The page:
Speeches - By Date
Administrator Lisa P. Jackson, Remarks at the EPA Climate Leaders Meeting, As Prepared12/02/2009
|As prepared for delivery.|
Thank you all for being here today, and for leading the way in reducing greenhouse gas emissions and transitioning to a low-carbon economy. This partnership represents our country’s largest greenhouse gas goal-setting program. It’s an excellent example of industry and government coming together to tackle the shared challenge of climate change. I’m glad for the opportunity to continue the great work being done here.
Climate Leaders has grown from 11 charter members to over 275 participants. We have partners in sectors from manufacturing to defense to retail – with combined annual revenue equal to 12 percent of GDP. Working with EPA, those companies have reduced greenhouse emissions by an estimated 18 million metric tons of CO2 each year. That alone is reason to celebrate this program. But there is another excellent benefit as well.
The list of companies who met greenhouse gas reduction goals last year is a list of household names: Anheuser-Busch, Bank of America, Exelon Corporation, First Environment, Gap, Public Service Enterprise Group, Raytheon, Roche Group, Shaklee Corporation.
Almost everyone in this room has had some form of contact with one of the companies on that list. So – in addition to reducing GHGs and fighting climate change, Climate Leaders are sending a message about changing the ways we do business in this country and around the world. Your example is demonstrating that the tired old choice we’re always presented with – between our economy and our environment – is a false choice. And that is starting to take hold all across the economy.
For the fifth straight year we’ve seen declines in the average fuel economy for cars and light trucks. American car buyers are looking for vehicles that burn cleaner, burn less fuel, and aren’t going to burn a hole in their wallets. Because they remember last year, when we were looking at $4 a gallon gas. They don’t want to be in that position again.
EPA’s Energy Star program just passed an important milestone with the designation of one million Energy Star homes built in the US. 1 million American families can now save hundreds of dollars a year on their energy bills and keep harmful pollution out of the air. We’re going to keep the number of Energy Star homes growing, because we know that American homebuyers are looking for efficient, cost saving, and environmentally sustainable homes.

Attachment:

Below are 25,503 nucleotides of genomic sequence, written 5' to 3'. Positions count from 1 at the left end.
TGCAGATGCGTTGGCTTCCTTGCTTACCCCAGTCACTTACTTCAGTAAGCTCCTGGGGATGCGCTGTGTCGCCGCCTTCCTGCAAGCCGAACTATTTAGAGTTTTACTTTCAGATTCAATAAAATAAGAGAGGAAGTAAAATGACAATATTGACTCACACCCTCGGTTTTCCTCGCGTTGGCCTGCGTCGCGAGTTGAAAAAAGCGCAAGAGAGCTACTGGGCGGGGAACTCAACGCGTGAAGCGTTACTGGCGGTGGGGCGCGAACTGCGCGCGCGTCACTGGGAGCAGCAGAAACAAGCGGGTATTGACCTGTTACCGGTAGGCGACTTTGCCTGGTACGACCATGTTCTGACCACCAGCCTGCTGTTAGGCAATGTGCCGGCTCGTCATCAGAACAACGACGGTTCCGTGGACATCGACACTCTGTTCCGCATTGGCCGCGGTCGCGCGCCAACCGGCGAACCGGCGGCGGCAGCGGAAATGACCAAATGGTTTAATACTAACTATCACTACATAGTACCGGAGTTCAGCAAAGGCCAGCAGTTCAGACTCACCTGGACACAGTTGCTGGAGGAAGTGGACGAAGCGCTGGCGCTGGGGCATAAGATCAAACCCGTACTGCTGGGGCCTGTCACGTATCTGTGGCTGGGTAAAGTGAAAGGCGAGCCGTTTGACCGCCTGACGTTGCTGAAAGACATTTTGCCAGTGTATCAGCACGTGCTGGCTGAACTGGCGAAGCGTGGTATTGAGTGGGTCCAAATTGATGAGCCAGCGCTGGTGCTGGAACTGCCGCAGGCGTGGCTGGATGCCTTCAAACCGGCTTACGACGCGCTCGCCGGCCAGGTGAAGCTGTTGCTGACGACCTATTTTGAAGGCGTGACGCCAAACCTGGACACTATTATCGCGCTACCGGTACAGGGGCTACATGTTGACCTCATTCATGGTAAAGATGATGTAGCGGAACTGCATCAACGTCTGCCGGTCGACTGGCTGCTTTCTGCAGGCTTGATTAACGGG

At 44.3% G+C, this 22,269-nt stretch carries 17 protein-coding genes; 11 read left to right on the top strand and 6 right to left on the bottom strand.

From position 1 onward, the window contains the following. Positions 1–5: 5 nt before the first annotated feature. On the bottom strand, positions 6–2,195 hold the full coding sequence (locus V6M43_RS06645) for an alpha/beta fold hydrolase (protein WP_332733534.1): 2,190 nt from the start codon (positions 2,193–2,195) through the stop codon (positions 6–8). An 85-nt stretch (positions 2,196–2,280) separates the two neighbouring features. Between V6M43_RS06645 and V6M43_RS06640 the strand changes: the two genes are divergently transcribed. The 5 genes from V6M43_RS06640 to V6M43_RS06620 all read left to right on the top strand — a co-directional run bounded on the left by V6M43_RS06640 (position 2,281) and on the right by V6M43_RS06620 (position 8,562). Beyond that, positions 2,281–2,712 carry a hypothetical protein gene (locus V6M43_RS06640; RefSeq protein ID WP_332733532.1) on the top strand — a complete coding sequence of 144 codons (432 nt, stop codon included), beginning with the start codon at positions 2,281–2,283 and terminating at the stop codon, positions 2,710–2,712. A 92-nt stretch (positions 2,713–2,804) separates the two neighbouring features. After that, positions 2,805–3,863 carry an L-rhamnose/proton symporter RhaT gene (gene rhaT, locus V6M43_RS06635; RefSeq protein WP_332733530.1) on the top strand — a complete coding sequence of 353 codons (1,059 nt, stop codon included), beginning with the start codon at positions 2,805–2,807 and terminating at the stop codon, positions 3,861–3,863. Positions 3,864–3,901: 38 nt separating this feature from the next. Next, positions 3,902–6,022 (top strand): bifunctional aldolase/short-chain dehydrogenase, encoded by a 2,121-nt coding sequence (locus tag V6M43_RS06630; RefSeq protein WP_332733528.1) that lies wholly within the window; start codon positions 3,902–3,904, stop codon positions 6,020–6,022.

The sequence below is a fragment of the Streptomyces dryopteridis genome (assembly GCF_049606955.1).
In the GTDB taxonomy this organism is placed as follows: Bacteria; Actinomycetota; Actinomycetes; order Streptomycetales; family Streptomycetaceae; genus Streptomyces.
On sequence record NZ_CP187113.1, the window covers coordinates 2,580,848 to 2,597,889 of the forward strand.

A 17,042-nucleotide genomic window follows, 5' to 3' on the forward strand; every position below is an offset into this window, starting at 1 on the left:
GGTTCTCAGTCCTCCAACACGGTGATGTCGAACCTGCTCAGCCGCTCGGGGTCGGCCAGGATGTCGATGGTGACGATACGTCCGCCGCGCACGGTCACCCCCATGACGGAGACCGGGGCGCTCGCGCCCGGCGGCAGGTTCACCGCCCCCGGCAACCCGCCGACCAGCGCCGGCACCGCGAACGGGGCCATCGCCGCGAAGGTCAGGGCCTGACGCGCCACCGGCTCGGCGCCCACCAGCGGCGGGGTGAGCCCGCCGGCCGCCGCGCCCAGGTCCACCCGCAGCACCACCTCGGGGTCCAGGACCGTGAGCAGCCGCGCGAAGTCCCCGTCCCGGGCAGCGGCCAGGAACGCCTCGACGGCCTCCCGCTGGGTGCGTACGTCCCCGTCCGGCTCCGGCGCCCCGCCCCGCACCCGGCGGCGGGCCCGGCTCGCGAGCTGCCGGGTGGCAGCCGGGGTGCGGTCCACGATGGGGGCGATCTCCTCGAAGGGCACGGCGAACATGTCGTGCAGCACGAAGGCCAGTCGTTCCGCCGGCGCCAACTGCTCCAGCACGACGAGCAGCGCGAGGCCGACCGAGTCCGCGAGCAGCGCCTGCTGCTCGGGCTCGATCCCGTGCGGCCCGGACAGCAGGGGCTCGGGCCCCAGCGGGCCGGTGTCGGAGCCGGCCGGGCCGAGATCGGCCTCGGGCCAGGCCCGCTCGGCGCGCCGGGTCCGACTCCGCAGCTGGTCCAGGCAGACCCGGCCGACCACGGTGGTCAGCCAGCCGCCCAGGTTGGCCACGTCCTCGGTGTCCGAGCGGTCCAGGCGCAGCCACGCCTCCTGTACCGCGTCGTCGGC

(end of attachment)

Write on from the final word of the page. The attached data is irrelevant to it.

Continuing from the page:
We also know that clean, American energy has the possibility to create millions of jobs for American workers – jobs in everything from manufacturing to installation and maintenance to research and development. Throughout the economic fluctuations of the last decade, one consistent bright spot has been the growth in clean energy jobs. Between 1998 and 2007, 37 states saw clean energy jobs outperform overall jobs. Several states saw clean energy jobs grow at double the rate of other jobs. Tennessee and Iowa added clean energy jobs at seven times their overall rate…South Dakota had a clean energy jobs growth rate an astounding 19 times higher than overall jobs.
To name just a few examples of energy investments in the Recovery Act: 1,400 jobs through solar projects in Florida, 2,600 jobs in wind energy development in Michigan, 3,000 jobs to build a solar plant in California. These are good jobs that can’t be sent overseas. They employ local workers, and they help to build a strong foundation for future growth. And the transition to clean energy that is being sparked today is essential to our economic security and our national security tomorrow.
The President has called for America to get in the race. We want to catch and surpass the solar panel leadership Germany now holds. To catch and surpass Japan in manufacturing hybrid cars. To catch and surpass China in the production of wind power.